We used Microsoft Excel (Microsoft, Redmond, WA, USA; http://www.microsoft.com/en-us), MATLAB, and SYSTAT 13 (Systat Software, Inc., San Jose, CA, USA; http://www.systat.com) for data and statistical analysis. First, the time domain and power spectral density (PSD) were illustrated for “drums,” “grunts,” and “staccatos.” Then, the number of calls and received SPLs, spawning productivity, and call characteristics for each tank were summarized. Using Pearson correlation analysis, we investigated the relationship between all calls (i.e., sum of “grunts,” “drums,” and “staccatos”) and received SPLs for each tank. To examine the relationship between simulated seasonal parameters and calling, we plotted water temperature, photoperiod, and the number of calls versus date. To investigate the daily rhythms of calling, we determined the mean number of “drums” for each time interval during the 14.5 h of light photoperiod for each tank.
We performed a quantitative, stepwise investigation to determine the relationship between calling and spawning. In order to examine the overlap of sound production and reproductive events, our first approach was to plot the total number of calls per day and the quantity of eggs collected (i.e., the next morning) versus the date for each tank. The next step was to perform autocorrelation analysis (i.e., at −5 to +5 day lags) to examine the relationship between calling variables (i.e., number of calls and received SPL) and eggs collected. This analysis determined if the correlation between calling and spawning was the highest when these two variables were aligned within the same timeframe as compared to a negative or positive lag. Then, we used logistic regression to test whether or not the likelihood that spotted seatrout tended to spawn increased as calling (i.e., the total quantity of calls between 15:40 and 00:00) and received SPLs (i.e., the mean SPL between 15:40 and 00:00) increased. The categorical dependent variable was spawning (0 = no; 1 = yes) and the predictor variables were calling or received SPL. Next, we used linear regression analysis to investigate if more productive spawns were associated with more calling or higher sound levels. We performed two separate linear regressions. One regression analysis included all the data, and the other analysis excluded the days when there were no eggs. We also performed logistic regression to test whether or not the likelihood that spotted seatrout tended to spawn increased as “staccato” calls increased in duration and pulse number. To test the relationship between call structure and spawning productivity, we performed linear regression analysis with call duration or pulse number as the independent variable and the quantity of eggs as the dependent variable.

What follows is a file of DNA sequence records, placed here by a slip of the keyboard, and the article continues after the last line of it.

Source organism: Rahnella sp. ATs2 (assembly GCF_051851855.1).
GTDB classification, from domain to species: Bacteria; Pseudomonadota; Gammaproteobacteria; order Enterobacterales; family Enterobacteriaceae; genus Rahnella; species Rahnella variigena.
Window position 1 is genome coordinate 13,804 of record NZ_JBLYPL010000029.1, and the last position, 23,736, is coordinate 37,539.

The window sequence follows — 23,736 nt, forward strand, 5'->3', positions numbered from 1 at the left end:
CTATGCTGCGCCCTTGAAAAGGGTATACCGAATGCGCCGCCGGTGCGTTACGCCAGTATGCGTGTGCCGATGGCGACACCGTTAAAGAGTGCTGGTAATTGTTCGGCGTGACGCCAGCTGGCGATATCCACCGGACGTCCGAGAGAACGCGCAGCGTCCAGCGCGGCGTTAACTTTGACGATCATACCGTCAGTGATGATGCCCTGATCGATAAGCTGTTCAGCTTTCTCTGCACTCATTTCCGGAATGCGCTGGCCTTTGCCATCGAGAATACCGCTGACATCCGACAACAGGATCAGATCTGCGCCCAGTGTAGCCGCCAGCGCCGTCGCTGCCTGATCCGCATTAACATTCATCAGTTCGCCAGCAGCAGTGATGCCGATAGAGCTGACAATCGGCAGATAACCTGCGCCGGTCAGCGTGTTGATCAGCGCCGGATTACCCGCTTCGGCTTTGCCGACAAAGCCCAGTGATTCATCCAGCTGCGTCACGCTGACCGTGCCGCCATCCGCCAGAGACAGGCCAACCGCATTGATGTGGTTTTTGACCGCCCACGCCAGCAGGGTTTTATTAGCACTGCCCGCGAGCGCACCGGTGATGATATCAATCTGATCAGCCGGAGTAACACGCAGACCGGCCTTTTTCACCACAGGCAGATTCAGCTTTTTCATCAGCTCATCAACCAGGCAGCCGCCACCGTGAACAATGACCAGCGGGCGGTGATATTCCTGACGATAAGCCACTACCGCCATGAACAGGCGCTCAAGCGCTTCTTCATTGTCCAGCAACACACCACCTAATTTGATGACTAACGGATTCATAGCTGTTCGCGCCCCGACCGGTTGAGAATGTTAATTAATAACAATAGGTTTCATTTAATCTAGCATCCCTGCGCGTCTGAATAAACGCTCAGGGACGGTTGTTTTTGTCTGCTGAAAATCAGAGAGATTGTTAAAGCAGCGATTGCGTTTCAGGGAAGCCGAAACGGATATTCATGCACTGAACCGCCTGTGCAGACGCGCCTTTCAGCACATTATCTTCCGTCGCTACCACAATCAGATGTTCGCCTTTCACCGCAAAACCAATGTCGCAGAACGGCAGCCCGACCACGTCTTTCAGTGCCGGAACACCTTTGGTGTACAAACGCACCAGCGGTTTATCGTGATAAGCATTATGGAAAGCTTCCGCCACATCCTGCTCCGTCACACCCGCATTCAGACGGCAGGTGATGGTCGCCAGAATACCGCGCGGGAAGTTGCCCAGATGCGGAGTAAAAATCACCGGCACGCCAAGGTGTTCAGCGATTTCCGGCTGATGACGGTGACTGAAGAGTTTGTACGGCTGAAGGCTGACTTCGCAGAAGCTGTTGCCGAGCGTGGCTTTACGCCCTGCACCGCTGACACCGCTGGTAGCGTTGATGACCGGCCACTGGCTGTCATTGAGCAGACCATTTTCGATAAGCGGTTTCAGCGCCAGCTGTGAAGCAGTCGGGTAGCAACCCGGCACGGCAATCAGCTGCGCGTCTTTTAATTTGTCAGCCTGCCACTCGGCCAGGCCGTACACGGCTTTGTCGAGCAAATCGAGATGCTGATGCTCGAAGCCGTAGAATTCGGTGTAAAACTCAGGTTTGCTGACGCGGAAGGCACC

Types of spotted seatrout calls detected in captivity